MAR 18, 2024 1:25 PM PDT

Breaking Digital Limits: Memristors Revolutionize Scientific Computing

Digital computing has become the norm in our everyday lives, but their limits are being reached in terms of computing power. Can analog computing step in and outperform them? This is what a recent study published in Science hopes to address as a team of researchers from the University of Southern California, TetraMem Inc., and the University of Massachusetts, Amherst (UMass Amherst) have spent the last decade developing memristors, which are capable of overcoming the computing limits of digital computing. This study holds the potential to help researchers develop more efficient methods in storing data without the drawbacks of holding too much of it, thus creating a clog.

“In this work, we propose and demonstrate a new circuit architecture and programming protocol that can efficiently represent high-precision numbers using a weighted sum of multiple, relatively low-precision analog devices, such as memristors, with a greatly reduced overhead in circuitry, energy and latency compared with existing quantization approaches,” said Dr. Qiangfei Xia, who is a professor of Electrical & Computer Engineering at UMass Amherst and a co-author on the study.

Image of computer chips with the memristor crossbar arrays. (Credit: Qiangfei Xia)

For the study, the collaborative research team has spent the last ten years developing a novel electrical module called a memristor to assist in in-memory computing that decreases the amount of data transfers that occur when computers are performing complex tasks and need to store data elsewhere to complete those tasks. While this most recent study builds off the aforementioned ten years of research, this recent study demonstrates the memristor’s ability to increase accuracy and efficiency compared to digital computing.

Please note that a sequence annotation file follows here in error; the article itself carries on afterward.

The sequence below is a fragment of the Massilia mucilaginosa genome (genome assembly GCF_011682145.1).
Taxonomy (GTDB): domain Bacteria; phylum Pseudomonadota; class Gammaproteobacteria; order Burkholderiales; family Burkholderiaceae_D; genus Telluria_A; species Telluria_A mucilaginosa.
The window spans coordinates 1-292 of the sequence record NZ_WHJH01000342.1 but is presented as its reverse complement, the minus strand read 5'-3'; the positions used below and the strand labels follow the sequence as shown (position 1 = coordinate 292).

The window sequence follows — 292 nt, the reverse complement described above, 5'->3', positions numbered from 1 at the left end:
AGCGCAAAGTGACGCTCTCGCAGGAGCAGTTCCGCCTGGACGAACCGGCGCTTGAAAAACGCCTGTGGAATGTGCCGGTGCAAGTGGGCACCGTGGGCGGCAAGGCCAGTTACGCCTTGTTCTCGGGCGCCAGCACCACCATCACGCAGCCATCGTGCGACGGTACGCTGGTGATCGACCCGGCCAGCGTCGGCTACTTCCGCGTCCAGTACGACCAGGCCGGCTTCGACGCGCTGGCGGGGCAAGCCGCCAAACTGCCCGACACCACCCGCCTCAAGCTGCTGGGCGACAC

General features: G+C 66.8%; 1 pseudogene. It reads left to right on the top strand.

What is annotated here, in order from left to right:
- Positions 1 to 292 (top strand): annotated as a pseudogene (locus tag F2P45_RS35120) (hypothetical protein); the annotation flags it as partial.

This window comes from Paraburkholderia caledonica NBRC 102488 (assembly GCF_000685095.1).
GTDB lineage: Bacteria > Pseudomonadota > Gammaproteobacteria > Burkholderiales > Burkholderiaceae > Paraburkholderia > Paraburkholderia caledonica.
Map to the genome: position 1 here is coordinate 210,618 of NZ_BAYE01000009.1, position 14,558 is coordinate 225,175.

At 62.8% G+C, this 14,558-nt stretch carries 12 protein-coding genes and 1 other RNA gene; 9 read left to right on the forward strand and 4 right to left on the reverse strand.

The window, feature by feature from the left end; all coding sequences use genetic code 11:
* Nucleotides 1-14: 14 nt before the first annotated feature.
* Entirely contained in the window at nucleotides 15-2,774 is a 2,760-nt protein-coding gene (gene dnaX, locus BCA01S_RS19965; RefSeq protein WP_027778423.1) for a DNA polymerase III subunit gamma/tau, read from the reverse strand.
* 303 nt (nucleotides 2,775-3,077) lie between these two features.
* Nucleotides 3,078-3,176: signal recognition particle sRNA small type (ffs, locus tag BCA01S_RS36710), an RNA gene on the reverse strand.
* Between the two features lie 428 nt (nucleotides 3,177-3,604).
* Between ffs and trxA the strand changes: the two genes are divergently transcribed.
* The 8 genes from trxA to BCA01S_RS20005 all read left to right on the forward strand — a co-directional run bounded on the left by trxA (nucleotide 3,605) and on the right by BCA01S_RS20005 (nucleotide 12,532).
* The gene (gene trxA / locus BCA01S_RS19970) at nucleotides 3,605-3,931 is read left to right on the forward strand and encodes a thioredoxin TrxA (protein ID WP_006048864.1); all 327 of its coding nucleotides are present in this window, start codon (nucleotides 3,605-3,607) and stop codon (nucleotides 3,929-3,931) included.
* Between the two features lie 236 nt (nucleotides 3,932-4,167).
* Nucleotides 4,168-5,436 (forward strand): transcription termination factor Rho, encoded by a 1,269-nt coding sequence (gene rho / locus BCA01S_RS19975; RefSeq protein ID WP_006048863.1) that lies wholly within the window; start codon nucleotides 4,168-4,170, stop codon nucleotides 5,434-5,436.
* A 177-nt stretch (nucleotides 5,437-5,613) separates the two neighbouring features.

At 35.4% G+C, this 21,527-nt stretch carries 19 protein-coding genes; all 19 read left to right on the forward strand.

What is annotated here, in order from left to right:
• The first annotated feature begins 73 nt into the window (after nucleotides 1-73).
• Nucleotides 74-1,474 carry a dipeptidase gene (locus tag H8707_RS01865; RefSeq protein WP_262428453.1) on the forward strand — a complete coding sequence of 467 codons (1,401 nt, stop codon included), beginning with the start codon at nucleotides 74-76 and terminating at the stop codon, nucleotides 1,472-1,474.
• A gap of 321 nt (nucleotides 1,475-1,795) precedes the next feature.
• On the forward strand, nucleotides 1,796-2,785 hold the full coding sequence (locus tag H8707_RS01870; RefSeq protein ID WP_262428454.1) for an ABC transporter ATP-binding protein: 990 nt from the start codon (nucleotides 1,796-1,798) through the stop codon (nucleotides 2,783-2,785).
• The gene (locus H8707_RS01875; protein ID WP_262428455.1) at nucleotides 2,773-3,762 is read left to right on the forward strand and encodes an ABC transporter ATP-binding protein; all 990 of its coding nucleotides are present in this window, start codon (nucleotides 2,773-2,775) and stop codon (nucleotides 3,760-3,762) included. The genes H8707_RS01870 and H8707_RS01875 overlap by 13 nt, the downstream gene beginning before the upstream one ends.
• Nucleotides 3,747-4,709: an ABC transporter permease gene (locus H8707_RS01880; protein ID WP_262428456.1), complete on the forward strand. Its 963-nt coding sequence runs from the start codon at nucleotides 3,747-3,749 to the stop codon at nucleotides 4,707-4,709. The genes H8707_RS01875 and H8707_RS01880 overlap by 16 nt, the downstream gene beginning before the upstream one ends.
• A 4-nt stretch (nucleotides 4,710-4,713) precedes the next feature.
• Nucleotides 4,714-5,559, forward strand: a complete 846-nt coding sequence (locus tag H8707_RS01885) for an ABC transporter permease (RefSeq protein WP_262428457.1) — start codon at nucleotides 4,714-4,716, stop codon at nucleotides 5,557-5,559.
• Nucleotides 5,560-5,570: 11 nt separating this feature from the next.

“Our research in the past decade has made analog memristor a viable technology,” said Dr. Xia. “It is time to move such a great technology into the semiconductor industry to benefit the broad AI hardware community.”

How will memristors help improve computing efficiency in the coming years and decades? Only time will tell, and this is why we science!

As always, keep doing science & keep looking up!

Sources: Science, EurekAlert! 

About the Author
Master's (MA/MS/Other)
Laurence Tognetti is a six-year USAF Veteran who earned both a BSc and MSc from the School of Earth and Space Exploration at Arizona State University. Laurence is extremely passionate about outer space and science communication, and is the author of "Outer Solar System Moons: Your Personal 3D Journey".
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